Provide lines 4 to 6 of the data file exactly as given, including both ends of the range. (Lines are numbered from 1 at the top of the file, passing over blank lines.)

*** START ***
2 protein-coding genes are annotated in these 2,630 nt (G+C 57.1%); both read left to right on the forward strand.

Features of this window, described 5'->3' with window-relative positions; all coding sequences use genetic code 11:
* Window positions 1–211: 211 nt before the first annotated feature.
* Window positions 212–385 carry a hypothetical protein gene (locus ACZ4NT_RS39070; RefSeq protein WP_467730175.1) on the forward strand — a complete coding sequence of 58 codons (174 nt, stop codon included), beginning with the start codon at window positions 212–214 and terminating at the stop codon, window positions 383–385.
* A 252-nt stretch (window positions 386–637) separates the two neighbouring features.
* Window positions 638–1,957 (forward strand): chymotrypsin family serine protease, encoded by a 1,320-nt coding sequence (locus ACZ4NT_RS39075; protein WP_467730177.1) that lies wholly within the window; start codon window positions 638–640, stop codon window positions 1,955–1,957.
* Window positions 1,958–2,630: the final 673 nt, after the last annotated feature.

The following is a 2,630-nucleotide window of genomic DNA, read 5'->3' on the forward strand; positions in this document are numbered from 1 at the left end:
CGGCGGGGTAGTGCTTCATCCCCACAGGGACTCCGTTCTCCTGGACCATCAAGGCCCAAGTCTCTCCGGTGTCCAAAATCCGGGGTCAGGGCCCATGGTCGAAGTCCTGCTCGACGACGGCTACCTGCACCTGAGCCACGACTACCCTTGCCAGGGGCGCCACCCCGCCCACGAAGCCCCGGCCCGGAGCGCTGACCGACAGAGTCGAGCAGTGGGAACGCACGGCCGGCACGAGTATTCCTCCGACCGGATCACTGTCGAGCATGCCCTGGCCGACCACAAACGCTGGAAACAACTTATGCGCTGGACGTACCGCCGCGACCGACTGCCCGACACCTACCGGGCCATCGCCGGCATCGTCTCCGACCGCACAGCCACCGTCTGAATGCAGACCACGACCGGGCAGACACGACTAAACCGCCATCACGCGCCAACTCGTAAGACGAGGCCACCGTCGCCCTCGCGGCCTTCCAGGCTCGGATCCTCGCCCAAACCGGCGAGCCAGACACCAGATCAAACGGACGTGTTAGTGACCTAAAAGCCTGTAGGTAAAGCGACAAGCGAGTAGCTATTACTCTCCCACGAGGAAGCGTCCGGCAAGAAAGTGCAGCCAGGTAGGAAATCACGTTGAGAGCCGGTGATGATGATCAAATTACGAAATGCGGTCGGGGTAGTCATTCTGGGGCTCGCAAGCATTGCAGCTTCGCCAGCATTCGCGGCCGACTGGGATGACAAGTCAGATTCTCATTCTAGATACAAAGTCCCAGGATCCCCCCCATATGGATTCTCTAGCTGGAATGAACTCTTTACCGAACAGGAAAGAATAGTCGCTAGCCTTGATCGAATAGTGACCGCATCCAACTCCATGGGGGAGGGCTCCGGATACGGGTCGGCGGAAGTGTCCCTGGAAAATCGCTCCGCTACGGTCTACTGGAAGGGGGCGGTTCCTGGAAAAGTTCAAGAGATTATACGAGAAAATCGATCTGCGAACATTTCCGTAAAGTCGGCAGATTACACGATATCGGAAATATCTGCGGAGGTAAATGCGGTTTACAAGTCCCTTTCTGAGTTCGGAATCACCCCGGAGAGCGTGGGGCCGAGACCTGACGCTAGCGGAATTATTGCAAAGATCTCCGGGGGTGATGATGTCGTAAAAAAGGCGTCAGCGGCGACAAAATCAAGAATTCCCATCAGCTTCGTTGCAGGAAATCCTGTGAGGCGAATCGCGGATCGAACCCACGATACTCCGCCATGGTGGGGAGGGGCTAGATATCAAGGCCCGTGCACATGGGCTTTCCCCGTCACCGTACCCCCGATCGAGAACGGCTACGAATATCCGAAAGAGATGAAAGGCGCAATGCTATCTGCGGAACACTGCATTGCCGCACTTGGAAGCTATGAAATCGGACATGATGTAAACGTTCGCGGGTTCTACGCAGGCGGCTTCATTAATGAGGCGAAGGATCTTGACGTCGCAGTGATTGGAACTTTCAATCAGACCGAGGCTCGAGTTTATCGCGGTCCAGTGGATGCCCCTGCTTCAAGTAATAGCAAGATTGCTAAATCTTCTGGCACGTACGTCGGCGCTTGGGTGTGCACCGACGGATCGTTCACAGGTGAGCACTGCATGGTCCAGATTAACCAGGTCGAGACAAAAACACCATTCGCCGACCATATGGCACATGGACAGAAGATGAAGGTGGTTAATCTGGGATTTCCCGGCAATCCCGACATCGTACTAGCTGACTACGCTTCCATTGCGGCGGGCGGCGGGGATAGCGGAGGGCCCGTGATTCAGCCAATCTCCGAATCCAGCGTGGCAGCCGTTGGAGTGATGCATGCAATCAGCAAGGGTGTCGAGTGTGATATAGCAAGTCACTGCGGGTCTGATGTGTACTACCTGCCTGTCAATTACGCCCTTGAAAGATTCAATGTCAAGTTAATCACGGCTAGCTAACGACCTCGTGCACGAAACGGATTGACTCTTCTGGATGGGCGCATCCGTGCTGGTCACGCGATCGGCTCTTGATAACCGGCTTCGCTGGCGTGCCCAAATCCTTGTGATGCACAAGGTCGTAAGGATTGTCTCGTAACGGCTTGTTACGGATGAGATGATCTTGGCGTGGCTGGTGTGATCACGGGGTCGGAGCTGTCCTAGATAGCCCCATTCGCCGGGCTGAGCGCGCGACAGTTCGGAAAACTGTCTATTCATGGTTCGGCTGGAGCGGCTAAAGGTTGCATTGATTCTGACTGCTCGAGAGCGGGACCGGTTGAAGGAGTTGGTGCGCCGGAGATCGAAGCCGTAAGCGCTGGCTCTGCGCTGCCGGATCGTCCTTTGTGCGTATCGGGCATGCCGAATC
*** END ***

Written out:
* Window positions 212–385 carry a hypothetical protein gene (locus ACZ4NT_RS39070; RefSeq protein WP_467730175.1) on the forward strand — a complete coding sequence of 58 codons (174 nt, stop codon included), beginning with the start codon at window positions 212–214 and terminating at the stop codon, window positions 383–385.
* A 252-nt stretch (window positions 386–637) separates the two neighbouring features.
* Window positions 638–1,957 (forward strand): chymotrypsin family serine protease, encoded by a 1,320-nt coding sequence (locus ACZ4NT_RS39075; protein WP_467730177.1) that lies wholly within the window; start codon window positions 638–640, stop codon window positions 1,955–1,957.